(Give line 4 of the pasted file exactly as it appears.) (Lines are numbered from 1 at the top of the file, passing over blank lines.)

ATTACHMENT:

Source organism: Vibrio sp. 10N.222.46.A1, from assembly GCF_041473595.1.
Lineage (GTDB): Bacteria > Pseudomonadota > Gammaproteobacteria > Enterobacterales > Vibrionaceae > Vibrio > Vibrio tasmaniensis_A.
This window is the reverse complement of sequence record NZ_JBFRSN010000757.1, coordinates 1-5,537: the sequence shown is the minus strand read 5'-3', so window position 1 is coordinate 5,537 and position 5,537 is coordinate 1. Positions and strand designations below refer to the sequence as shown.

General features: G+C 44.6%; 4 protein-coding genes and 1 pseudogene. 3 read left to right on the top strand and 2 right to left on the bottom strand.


General features: G+C 44.6%; 4 protein-coding genes and 1 pseudogene. 3 read left to right on the top strand and 2 right to left on the bottom strand.